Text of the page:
Cataracts: The things I did not see

Sherri Gardner HowellBlount, Farragut, Kitchen Table Talk

I have a lot of useless information in my head that seldom serves any practical purpose in my life.

Like remembering all the lyrics to “Stewball” and the entire Eugene Field’s poem “Little Boy Blue.” I don’t know why some things stick and other, often more important things, don’t. After my cataract surgery this week, I am thinking I should have made some room in my brain for things that matter!

As a journalist by profession, I am innately curious about most everything. I spend a good amount of time looking things up, finding the source of information and just trying to learn about things I don’t know. Except, it now seems, for what happens to the eyes when cataracts form and what the surgery is to fix it.

My husband went first, several years ago. He raved about the outcome of his cataract surgery, noting that glare and driving at night were no longer problems and how much better his already pretty good vision was after the surgery. “Wonderful,” I thought. “I guess getting that cataract off the eye was a good thing indeed.”

Before the glare of sunlight and bright headlights at night began to bother me, my eye doctor, Dr. Gene Price, told me during a routine exam that cataracts were starting to form on both eyes. He told me what to be on the lookout for and when to call him. Six months later, I called. Three months after that, I found I was working cataract surgery into my schedule.

I did no research before my visit to Dr. Price. Here’s what I thought: You have this thing on your eye, maybe like a callus, that is causing you to be super-sensitive to light. It needs to be removed. So, you take out the cataract, and everything goes back to the way it was.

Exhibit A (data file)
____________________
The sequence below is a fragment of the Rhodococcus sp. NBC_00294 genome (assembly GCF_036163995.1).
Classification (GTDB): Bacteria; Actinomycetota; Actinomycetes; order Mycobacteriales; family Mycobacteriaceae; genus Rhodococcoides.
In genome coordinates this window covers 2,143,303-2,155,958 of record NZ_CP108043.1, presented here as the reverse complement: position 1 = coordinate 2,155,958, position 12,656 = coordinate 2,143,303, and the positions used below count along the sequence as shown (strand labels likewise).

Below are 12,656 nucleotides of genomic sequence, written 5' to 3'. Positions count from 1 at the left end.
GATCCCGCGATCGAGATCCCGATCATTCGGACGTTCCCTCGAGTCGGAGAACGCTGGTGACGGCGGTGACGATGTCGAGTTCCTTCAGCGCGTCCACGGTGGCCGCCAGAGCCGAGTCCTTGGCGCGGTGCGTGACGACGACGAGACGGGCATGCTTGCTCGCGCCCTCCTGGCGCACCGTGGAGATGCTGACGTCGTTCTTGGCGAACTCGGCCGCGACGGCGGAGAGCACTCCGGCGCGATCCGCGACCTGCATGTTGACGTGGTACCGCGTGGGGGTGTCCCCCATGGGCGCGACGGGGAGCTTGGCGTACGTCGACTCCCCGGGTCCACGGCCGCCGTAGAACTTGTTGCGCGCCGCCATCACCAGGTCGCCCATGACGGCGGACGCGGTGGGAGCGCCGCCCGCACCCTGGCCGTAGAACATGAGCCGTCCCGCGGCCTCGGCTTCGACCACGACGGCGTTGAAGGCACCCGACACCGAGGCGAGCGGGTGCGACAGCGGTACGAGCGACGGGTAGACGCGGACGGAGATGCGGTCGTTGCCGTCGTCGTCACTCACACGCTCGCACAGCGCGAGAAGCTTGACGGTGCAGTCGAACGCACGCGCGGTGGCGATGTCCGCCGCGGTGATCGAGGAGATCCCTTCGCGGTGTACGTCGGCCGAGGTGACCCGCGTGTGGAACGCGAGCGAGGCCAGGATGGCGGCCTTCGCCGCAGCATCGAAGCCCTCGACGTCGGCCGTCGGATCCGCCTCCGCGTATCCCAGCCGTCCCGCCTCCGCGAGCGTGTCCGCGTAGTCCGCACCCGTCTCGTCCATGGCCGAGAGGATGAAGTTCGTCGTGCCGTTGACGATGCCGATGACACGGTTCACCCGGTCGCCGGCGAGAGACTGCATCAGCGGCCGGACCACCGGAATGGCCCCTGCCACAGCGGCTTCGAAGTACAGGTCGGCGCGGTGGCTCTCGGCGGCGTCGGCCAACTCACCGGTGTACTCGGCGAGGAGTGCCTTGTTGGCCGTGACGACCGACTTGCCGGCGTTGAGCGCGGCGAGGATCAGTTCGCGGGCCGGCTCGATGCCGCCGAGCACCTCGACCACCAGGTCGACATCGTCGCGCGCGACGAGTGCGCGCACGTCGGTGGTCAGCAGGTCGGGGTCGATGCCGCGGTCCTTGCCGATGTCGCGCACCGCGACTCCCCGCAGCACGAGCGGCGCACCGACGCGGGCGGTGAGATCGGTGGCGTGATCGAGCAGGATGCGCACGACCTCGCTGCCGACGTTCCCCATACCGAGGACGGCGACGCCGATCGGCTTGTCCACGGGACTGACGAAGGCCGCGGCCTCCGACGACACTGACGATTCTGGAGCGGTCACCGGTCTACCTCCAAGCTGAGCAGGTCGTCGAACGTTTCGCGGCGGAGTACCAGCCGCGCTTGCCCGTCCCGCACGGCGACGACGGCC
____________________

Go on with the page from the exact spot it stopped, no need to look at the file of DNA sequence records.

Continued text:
The day before my next visit with Dr. Price – when we would schedule the surgery – I talked to my friend Meg who had already had the surgery. When she began talking about lenses and corrected vision and monovision lenses, my eyes, cataracts and all, almost popped out of my head.

“They take your lens out?” I asked, stupidly. “They put an artificial lens in?”

I am not sure how long the office visit with Dr. Price was supposed to last, but it definitely ran over. When he realized what a dolt I was, he spent 20-plus minutes explaining exactly what cataract surgery was, what artificial lenses were and the myriad of things I might expect on the other side.

I have never believed Ignorance is Bliss, but it sure does keep the anxiety down!

I am now a week post-surgery, and the main problems I am having is remembering those dang drops four-times-a-day and dealing with one eye that is almost 20-20 while the other one is still bad, awaiting my second surgery on March 1. I switch between no glasses – making my “new” eye do all the work – and covering my new, good eye with a patch while I wear my glasses.

Dr. Price told me that my brain was amazing – okay, maybe he said THE brain is amazing – and adapting to the weird “one good eye, one not good” would work out and not drive me too crazy short-term. He has been right, so far, as I have been able to drive, watch television and work on the computer. Things can get a little fuzzy after too long at the computer screen, but it’s manageable.

And my brain seems to have taken in all the new information without issue. Matter of fact, if you want to hear “Stewball” or “Little Boy Blue,” I’m your girl!

Sherri Gardner Howell has been writing about family life for newspapers and magazines since 1987. She lives in West Knoxville, is married to Neville Howell and has two sons and three grandsons. Her newest adventure is as a travel agent with her own company, SGH Go Travel. Email her at [email protected]

 

Leave a Reply

Your email address will not be published.